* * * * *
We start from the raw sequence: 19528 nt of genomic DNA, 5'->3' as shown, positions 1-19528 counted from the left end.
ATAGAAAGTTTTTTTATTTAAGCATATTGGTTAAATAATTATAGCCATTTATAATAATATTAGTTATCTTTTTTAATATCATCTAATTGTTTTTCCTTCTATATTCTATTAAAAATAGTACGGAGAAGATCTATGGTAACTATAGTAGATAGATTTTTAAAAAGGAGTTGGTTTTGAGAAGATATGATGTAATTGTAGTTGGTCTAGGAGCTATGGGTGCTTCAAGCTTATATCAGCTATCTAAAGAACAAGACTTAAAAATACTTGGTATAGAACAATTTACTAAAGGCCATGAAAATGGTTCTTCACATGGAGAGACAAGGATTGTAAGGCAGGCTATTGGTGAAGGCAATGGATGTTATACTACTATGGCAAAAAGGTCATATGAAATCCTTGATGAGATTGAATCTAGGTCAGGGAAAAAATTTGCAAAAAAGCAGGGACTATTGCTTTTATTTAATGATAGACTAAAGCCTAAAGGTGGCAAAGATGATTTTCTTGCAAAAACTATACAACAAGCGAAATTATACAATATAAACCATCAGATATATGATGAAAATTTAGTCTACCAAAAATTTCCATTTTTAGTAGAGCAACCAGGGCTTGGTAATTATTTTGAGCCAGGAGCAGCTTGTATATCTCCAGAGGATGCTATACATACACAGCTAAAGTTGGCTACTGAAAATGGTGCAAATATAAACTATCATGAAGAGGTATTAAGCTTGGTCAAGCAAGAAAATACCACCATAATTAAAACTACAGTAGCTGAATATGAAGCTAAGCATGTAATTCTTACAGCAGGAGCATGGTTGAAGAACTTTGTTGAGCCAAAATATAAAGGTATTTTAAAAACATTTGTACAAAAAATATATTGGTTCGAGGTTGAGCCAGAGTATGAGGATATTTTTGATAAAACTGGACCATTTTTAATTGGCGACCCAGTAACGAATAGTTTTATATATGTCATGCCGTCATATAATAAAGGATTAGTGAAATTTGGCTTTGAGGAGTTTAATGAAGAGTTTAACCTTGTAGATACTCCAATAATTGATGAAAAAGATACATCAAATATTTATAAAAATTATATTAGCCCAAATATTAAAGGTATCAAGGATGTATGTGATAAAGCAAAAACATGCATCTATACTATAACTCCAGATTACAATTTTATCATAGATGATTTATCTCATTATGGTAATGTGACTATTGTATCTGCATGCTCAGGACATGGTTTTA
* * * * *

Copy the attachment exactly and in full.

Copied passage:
We start from the raw sequence: 19528 nt of genomic DNA, 5'->3' as shown, positions 1-19528 counted from the left end.
ATAGAAAGTTTTTTTATTTAAGCATATTGGTTAAATAATTATAGCCATTTATAATAATATTAGTTATCTTTTTTAATATCATCTAATTGTTTTTCCTTCTATATTCTATTAAAAATAGTACGGAGAAGATCTATGGTAACTATAGTAGATAGATTTTTAAAAAGGAGTTGGTTTTGAGAAGATATGATGTAATTGTAGTTGGTCTAGGAGCTATGGGTGCTTCAAGCTTATATCAGCTATCTAAAGAACAAGACTTAAAAATACTTGGTATAGAACAATTTACTAAAGGCCATGAAAATGGTTCTTCACATGGAGAGACAAGGATTGTAAGGCAGGCTATTGGTGAAGGCAATGGATGTTATACTACTATGGCAAAAAGGTCATATGAAATCCTTGATGAGATTGAATCTAGGTCAGGGAAAAAATTTGCAAAAAAGCAGGGACTATTGCTTTTATTTAATGATAGACTAAAGCCTAAAGGTGGCAAAGATGATTTTCTTGCAAAAACTATACAACAAGCGAAATTATACAATATAAACCATCAGATATATGATGAAAATTTAGTCTACCAAAAATTTCCATTTTTAGTAGAGCAACCAGGGCTTGGTAATTATTTTGAGCCAGGAGCAGCTTGTATATCTCCAGAGGATGCTATACATACACAGCTAAAGTTGGCTACTGAAAATGGTGCAAATATAAACTATCATGAAGAGGTATTAAGCTTGGTCAAGCAAGAAAATACCACCATAATTAAAACTACAGTAGCTGAATATGAAGCTAAGCATGTAATTCTTACAGCAGGAGCATGGTTGAAGAACTTTGTTGAGCCAAAATATAAAGGTATTTTAAAAACATTTGTACAAAAAATATATTGGTTCGAGGTTGAGCCAGAGTATGAGGATATTTTTGATAAAACTGGACCATTTTTAATTGGCGACCCAGTAACGAATAGTTTTATATATGTCATGCCGTCATATAATAAAGGATTAGTGAAATTTGGCTTTGAGGAGTTTAATGAAGAGTTTAACCTTGTAGATACTCCAATAATTGATGAAAAAGATACATCAAATATTTATAAAAATTATATTAGCCCAAATATTAAAGGTATCAAGGATGTATGTGATAAAGCAAAAACATGCATCTATACTATAACTCCAGATTACAATTTTATCATAGATGATTTATCTCATTATGGTAATGTGACTATTGTATCTGCATGCTCAGGACATGGTTTTA